Disclaimer:

This blog explains how I keep bees. It works for me, it might not work for you. Use my methods at your own risk. Always wear protective clothing and use a smoker when working bees.

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Sunday, July 5, 2015

Hot Hive

This is a hot hive. The beekeeper was concerned if this was a prelude to swarming. But it is 90 degrees out and the hive is hot. Too many days like this can possibly lead to swarming but a hot hive will cool off by Tuesday for sure.
A hot hive. Temperature around 90 degrees the bees will meander out of the hive to cool off.  When they start hanging on the bottom board in a clump it is called bearding.  
                                                        Photo by Anders

What is blooming in July

This is a link to what is blooming in July
Native's: https://www.minnesotawildflowers.info/page/whats-blooming/july-native-plants

Non native's: https://www.minnesotawildflowers.info/page/whats-blooming/non-native-species

Not all of these flowers are nectar flowers. Observation is the key. If the bees are working a particular flower they are getting pollen and or nectar from the plant.

Friday, July 3, 2015

Nectar Flow

Honeybee on my just now flowering Basswood Tree photo by W. Kloek
My basswood tree has finally flowered. This honeybee was taking advantage of the available nectar.
I am hearing great things about this nectar flow. A beekeeper that keeps bees in St. Paul near the Mississippi river has four capped supers already. That is about 140 lbs of honey. Which equals about 2-1/3 five gallon pails.  He is going to extract the supers this weekend and put the supers back on.  He started the hive with a package of bees this spring.
This nectar flow still has another four weeks to go.
Stay ahead of the bees, add supers before the supers on the hive are full. Check supers weekly. When in doubt add supers.

Wednesday, July 1, 2015

Hours for holiday weekend and the nectar flow

We will be open normal hours over the holiday
Friday 9 am - 4 pm
Saturday 9 am - 3 pm

Give the bees plenty of room in the supers. If you have two supers on and they are putting any honey in the second super, it is time to add two more.
Bees have a hoarding instinct. If there is room to fill they will work to fill that space with honey. At harvest time,you never want to pull off all full supers off a hive. If all of the boxes were full when they were pulled off, that meant the bees would have made more honey if the space was there to fill.  Pulling off one partially filled super off a hive, tells you the bees gave you everything they could get.

We are at peak nectar flow right now and probably will be for the next three weeks. Good soil moisture, warm days that is the formula for success.
I am hearing of widespread honey success, with everyone having a good nectar flow.

I drove up to Hackensack, MN yesterday. There was white sweet clover blooming everywhere. So the whole state should be having a good nectar flow.

Saturday, June 27, 2015

Hive Weight Graph

This is a graph of a hive started at Warner Nature's Center. It was a 2 lb package that was installed on a scale. The package was installed with a feeder pail on and a pollen patty. There was some honey in the hive. The scale was then zeroed.
 The weight is on the right. You can see the hive was at a negative number from were it started due to the feeder pail being off and honey consumption. It starts in early June at a negative 12 lbs from the start of zero.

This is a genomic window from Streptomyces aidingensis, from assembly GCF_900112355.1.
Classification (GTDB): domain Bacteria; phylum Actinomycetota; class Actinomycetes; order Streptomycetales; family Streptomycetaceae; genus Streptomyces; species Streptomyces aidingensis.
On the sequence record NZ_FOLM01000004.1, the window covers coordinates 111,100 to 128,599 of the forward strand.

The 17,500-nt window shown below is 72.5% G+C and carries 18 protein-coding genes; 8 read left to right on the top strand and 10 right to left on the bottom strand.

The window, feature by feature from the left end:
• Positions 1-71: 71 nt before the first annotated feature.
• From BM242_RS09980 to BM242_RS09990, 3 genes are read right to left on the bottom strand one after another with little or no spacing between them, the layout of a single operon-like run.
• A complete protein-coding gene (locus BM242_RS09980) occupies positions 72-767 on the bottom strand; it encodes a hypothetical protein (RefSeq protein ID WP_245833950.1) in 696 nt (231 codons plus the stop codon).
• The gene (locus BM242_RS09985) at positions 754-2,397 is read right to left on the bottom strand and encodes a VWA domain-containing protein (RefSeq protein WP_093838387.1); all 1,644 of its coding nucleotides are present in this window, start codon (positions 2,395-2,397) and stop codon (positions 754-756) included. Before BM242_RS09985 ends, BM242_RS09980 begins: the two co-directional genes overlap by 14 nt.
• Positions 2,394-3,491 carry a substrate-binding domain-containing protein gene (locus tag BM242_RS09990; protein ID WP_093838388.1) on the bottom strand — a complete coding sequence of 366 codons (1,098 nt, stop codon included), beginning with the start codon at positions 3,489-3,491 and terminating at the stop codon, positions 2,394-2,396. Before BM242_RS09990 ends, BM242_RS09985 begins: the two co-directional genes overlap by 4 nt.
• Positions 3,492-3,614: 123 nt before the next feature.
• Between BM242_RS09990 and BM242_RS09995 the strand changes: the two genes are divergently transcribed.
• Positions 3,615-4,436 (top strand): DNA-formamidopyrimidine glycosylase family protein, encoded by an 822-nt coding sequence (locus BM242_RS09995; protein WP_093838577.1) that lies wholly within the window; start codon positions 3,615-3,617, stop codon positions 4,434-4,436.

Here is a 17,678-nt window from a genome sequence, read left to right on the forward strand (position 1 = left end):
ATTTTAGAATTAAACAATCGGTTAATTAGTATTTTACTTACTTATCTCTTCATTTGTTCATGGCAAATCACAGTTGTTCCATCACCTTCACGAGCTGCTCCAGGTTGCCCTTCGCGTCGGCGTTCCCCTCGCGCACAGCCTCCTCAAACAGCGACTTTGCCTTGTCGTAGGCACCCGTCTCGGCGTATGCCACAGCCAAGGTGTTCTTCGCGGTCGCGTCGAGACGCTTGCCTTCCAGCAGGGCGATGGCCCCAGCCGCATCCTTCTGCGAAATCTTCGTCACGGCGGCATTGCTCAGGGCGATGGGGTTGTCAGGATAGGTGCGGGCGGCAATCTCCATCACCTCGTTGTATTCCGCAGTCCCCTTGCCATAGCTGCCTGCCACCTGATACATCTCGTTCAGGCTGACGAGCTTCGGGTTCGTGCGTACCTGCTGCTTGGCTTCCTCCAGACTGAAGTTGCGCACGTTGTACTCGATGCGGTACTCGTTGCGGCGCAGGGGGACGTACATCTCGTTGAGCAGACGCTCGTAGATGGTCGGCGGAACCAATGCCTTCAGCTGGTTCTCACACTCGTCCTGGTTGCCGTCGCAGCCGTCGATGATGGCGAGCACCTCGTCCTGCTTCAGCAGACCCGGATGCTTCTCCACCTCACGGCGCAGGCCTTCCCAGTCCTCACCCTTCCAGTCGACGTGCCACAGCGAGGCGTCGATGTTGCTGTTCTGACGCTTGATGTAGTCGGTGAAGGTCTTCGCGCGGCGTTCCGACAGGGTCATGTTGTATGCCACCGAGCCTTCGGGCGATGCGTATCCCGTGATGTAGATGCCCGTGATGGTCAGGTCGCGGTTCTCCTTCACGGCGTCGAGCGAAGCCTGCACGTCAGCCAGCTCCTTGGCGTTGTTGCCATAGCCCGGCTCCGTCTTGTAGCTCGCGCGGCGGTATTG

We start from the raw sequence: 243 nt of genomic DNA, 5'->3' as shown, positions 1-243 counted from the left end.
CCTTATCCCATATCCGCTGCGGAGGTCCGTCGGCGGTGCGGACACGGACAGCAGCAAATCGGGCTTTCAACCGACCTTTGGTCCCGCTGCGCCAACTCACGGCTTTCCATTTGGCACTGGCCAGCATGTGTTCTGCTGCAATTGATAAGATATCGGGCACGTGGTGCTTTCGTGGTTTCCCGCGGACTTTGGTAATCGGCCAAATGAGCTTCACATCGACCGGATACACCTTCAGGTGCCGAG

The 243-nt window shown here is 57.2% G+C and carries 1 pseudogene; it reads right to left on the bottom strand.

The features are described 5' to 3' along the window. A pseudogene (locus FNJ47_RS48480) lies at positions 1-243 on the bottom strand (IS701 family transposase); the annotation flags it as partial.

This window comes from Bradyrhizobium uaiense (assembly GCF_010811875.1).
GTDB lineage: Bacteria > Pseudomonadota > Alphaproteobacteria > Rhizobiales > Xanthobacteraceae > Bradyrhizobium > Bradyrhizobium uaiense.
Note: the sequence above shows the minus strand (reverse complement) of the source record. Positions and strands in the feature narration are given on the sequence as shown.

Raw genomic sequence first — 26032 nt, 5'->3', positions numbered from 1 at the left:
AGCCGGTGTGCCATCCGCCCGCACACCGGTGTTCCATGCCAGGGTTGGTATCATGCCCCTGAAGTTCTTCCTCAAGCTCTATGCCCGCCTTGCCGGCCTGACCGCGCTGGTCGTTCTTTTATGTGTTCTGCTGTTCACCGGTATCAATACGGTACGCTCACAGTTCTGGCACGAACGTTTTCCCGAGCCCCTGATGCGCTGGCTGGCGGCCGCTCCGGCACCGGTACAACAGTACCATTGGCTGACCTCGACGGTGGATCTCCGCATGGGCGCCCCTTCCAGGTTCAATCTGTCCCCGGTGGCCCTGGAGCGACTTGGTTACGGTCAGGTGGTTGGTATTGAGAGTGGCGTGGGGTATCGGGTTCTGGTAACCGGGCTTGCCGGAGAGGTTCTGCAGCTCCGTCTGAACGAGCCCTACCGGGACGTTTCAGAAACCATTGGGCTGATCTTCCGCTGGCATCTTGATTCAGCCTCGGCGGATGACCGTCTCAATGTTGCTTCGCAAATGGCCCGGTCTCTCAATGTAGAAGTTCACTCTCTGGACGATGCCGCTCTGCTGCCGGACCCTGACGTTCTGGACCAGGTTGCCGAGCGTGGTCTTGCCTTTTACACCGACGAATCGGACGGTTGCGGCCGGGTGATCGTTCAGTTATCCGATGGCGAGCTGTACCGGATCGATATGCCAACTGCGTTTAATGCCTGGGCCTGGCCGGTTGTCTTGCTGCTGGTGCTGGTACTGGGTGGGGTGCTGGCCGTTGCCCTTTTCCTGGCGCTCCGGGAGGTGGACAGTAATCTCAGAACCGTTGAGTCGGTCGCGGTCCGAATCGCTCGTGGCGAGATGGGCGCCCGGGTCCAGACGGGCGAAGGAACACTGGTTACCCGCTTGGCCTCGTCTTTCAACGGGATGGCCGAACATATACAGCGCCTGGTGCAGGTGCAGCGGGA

You can see the graph creeping up. Notice the rise and fall of honey weight with the daily temperatures. There are minor honey flows going on in early June. As the temperature goes up so does the weight of the hive with new nectar coming in.  The weight goes down slightly overnight as water is evaporated from the nectar and the consumption of the nectar by the bees themselves.
Notice on the graph 6/15 it is clear the main nectar flow has started at Warner Nature's Center, which is near Square Lake in northern Washington County.
 From 6/15 to 6/27 the hive has increased its weight by about 35 lbs in twelve days. That is about the amount of honey of one medium super.
 Warner Nature's Center has open fields nearby and has a good amount of trees. It will be interesting to see if the weight goes up much when the Basswood trees open. As of today the Basswoods have not flowered in our rural area. That should change any day now.
 The inside hive temperature fluctuates around 5-7 degrees while the outside temperature has a 20 degree swing between night and day.
Scale data and photo by P. Liedl a beekeeper from Warner Nature's Center

Monday, June 22, 2015

White Sweet Clover and other plants

I saw White Sweet Clover starting to bloom in the Stillwater area. This is one of our main nectar plants.
white sweet clover
also many nectar plants are starting or getting ready to bloom.
 Milkweed is getting ready to flower.  There is a hungry, hungry monarch caterpillar on the leaf. Photo by V. Samelian
Basswood trees are flowering in the cities right now


Swarm control

I had a beekeeper that had his bees flying around the front of his hive in large numbers. He felt swarming was imminent. He called me and asked what he should do. He has several hives.
  I told him to got out immediately an switch the swarming colony with a weaker hive. So he moved swarm Hive A to weak Hive B. Then weak Hive B to swarm Hive A. He then went through the hive that wanted to swarm and removed the swarm cells. Now the field bees fly back to where they think they live. Hive B the weak one, gets all the field bees from Hive A and now gets stronger. Hive A the strong hive gets the field bees from Hive B and now gets weaker. This solves swarming issues immediately.  Now Hive B needs to be watched for swarming because it will be stronger.
 The beekeeper was lucky he was home and saw this in the morning. By noon the bees may have swarmed.